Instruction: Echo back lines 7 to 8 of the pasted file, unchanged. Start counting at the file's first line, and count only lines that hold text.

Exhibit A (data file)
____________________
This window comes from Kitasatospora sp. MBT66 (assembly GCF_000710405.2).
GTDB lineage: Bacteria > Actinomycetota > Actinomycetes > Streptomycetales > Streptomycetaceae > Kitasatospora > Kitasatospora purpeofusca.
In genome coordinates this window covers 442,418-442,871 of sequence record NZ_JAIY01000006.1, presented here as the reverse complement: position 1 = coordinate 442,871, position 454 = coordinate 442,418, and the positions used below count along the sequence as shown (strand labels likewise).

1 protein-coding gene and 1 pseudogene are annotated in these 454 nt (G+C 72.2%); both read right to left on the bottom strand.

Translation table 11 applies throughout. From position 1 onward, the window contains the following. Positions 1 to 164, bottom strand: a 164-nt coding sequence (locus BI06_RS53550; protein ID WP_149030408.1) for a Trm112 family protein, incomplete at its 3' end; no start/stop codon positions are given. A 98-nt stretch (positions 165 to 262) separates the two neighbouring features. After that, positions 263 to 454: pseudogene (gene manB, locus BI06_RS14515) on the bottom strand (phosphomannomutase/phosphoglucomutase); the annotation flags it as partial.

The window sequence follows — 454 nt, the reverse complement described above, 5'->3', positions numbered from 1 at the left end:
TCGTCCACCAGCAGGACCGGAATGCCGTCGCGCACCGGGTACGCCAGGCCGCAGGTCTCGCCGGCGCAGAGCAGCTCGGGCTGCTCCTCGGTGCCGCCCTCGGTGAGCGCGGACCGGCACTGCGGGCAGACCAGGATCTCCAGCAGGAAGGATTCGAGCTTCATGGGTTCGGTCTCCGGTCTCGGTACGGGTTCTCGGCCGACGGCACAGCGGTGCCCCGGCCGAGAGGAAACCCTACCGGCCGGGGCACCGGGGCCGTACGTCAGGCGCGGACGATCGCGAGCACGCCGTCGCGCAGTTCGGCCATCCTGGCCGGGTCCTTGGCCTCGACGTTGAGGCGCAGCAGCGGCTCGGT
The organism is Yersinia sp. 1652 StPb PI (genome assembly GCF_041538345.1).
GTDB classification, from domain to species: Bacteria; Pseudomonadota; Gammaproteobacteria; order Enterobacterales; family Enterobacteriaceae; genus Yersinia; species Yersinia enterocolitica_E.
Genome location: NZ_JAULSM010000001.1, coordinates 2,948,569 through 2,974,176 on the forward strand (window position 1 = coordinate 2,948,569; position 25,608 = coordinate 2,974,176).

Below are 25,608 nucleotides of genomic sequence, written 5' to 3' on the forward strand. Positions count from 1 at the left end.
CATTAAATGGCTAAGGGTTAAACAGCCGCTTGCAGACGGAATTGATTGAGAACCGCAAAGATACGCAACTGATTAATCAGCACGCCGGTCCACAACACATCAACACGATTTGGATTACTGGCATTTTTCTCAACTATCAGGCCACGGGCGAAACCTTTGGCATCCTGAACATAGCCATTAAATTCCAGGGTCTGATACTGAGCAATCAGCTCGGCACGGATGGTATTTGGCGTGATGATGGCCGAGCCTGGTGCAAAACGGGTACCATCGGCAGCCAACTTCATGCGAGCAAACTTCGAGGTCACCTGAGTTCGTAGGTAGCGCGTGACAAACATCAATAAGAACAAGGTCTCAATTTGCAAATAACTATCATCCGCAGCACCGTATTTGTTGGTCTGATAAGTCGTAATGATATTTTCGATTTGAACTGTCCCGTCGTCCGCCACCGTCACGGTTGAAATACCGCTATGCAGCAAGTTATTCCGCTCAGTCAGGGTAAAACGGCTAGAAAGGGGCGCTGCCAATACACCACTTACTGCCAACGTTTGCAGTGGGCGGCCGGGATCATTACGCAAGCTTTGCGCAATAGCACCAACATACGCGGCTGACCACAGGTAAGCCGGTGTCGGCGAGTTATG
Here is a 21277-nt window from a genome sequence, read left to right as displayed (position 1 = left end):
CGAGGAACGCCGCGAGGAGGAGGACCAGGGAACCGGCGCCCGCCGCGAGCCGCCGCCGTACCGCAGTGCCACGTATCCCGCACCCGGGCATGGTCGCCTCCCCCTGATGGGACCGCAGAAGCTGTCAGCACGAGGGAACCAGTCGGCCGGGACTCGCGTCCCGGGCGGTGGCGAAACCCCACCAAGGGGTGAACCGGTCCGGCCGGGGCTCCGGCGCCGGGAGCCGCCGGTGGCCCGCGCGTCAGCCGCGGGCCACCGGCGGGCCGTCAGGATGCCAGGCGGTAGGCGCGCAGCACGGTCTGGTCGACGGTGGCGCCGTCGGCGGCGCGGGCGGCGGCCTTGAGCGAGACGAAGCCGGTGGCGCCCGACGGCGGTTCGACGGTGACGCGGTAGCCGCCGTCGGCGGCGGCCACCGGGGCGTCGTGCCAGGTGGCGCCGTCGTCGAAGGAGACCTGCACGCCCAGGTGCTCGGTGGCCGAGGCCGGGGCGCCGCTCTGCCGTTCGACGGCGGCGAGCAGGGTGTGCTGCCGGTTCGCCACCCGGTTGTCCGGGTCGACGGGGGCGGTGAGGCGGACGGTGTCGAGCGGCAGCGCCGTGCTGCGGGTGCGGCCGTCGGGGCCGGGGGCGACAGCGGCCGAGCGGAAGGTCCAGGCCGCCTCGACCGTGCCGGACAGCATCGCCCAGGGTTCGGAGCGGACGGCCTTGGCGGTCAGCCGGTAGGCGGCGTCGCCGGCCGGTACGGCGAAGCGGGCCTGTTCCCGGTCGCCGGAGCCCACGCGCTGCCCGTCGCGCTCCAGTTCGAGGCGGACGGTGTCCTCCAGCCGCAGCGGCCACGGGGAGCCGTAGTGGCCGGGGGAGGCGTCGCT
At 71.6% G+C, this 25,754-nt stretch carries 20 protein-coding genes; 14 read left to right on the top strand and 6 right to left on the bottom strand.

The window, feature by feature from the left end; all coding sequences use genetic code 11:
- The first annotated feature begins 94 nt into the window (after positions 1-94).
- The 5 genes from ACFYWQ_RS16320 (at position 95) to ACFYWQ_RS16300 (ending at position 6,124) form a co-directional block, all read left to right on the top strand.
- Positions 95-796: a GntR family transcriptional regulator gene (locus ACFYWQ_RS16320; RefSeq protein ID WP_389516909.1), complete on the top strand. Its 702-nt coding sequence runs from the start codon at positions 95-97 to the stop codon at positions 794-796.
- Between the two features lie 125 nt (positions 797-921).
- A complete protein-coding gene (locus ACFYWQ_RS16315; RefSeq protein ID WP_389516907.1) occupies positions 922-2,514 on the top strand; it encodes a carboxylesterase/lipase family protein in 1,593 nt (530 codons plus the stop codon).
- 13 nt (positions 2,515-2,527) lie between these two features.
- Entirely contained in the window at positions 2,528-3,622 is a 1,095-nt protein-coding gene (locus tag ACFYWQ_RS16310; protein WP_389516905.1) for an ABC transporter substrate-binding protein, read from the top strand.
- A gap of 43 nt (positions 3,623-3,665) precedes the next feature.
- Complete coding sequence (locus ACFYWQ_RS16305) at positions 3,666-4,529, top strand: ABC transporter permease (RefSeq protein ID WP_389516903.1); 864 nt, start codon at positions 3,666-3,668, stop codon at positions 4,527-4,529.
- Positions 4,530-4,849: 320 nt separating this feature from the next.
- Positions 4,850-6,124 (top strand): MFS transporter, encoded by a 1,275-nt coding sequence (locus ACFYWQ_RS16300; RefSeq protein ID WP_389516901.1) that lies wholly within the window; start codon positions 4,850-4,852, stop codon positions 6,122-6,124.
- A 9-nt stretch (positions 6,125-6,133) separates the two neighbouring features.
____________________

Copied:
TCGTCCACCAGCAGGACCGGAATGCCGTCGCGCACCGGGTACGCCAGGCCGCAGGTCTCGCCGGCGCAGAGCAGCTCGGGCTGCTCCTCGGTGCCGCCCTCGGTGAGCGCGGACCGGCACTGCGGGCAGACCAGGATCTCCAGCAGGAAGGATTCGAGCTTCATGGGTTCGGTCTCCGGTCTCGGTACGGGTTCTCGGCCGACGGCACAGCGGTGCCCCGGCCGAGAGGAAACCCTACCGGCCGGGGCACCGGGGCCGTACGTCAGGCGCGGACGATCGCGAGCACGCCGTCGCGCAGTTCGGCCATCCTGGCCGGGTCCTTGGCCTCGACGTTGAGGCGCAGCAGCGGCTCGGT
The organism is Yersinia sp. 1652 StPb PI (genome assembly GCF_041538345.1).